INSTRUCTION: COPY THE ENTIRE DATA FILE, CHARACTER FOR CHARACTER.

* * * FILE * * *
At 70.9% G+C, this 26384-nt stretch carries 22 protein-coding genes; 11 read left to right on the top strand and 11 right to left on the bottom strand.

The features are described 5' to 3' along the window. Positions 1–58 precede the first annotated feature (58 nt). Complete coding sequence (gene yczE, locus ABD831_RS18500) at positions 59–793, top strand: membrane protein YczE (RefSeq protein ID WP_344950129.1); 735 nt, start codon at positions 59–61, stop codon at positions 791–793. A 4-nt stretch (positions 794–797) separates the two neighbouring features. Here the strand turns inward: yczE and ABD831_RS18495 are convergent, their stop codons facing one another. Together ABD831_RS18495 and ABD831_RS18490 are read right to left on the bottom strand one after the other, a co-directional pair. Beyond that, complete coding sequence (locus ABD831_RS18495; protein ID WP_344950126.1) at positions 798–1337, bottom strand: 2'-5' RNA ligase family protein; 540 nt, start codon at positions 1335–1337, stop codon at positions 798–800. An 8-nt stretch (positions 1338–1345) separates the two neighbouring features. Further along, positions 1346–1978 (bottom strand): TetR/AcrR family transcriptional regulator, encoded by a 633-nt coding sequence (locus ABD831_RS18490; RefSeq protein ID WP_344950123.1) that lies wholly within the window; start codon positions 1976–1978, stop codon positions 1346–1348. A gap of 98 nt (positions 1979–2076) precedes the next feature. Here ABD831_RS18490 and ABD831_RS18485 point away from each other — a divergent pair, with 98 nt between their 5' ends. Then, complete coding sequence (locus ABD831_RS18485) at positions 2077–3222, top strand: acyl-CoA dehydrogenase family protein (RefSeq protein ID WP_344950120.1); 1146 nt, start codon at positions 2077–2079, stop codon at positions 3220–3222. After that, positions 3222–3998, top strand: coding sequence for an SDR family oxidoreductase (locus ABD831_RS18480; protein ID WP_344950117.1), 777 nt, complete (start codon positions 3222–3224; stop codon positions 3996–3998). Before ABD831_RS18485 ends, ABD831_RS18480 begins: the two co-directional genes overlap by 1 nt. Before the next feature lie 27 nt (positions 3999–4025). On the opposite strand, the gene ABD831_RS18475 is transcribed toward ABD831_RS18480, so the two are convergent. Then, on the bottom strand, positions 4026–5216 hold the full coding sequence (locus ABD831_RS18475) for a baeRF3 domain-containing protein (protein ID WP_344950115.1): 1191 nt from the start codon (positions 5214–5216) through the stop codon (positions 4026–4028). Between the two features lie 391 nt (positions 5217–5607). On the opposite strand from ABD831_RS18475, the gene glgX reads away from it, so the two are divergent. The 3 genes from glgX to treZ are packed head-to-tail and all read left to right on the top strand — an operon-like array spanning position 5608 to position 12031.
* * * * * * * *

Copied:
At 70.9% G+C, this 26384-nt stretch carries 22 protein-coding genes; 11 read left to right on the top strand and 11 right to left on the bottom strand.

The features are described 5' to 3' along the window. Positions 1–58 precede the first annotated feature (58 nt). Complete coding sequence (gene yczE, locus ABD831_RS18500) at positions 59–793, top strand: membrane protein YczE (RefSeq protein ID WP_344950129.1); 735 nt, start codon at positions 59–61, stop codon at positions 791–793. A 4-nt stretch (positions 794–797) separates the two neighbouring features. Here the strand turns inward: yczE and ABD831_RS18495 are convergent, their stop codons facing one another. Together ABD831_RS18495 and ABD831_RS18490 are read right to left on the bottom strand one after the other, a co-directional pair. Beyond that, complete coding sequence (locus ABD831_RS18495; protein ID WP_344950126.1) at positions 798–1337, bottom strand: 2'-5' RNA ligase family protein; 540 nt, start codon at positions 1335–1337, stop codon at positions 798–800. An 8-nt stretch (positions 1338–1345) separates the two neighbouring features. Further along, positions 1346–1978 (bottom strand): TetR/AcrR family transcriptional regulator, encoded by a 633-nt coding sequence (locus ABD831_RS18490; RefSeq protein ID WP_344950123.1) that lies wholly within the window; start codon positions 1976–1978, stop codon positions 1346–1348. A gap of 98 nt (positions 1979–2076) precedes the next feature. Here ABD831_RS18490 and ABD831_RS18485 point away from each other — a divergent pair, with 98 nt between their 5' ends. Then, complete coding sequence (locus ABD831_RS18485) at positions 2077–3222, top strand: acyl-CoA dehydrogenase family protein (RefSeq protein ID WP_344950120.1); 1146 nt, start codon at positions 2077–2079, stop codon at positions 3220–3222. After that, positions 3222–3998, top strand: coding sequence for an SDR family oxidoreductase (locus ABD831_RS18480; protein ID WP_344950117.1), 777 nt, complete (start codon positions 3222–3224; stop codon positions 3996–3998). Before ABD831_RS18485 ends, ABD831_RS18480 begins: the two co-directional genes overlap by 1 nt. Before the next feature lie 27 nt (positions 3999–4025). On the opposite strand, the gene ABD831_RS18475 is transcribed toward ABD831_RS18480, so the two are convergent. Then, on the bottom strand, positions 4026–5216 hold the full coding sequence (locus ABD831_RS18475) for a baeRF3 domain-containing protein (protein ID WP_344950115.1): 1191 nt from the start codon (positions 5214–5216) through the stop codon (positions 4026–4028). Between the two features lie 391 nt (positions 5217–5607). On the opposite strand from ABD831_RS18475, the gene glgX reads away from it, so the two are divergent. The 3 genes from glgX to treZ are packed head-to-tail and all read left to right on the top strand — an operon-like array spanning position 5608 to position 12031.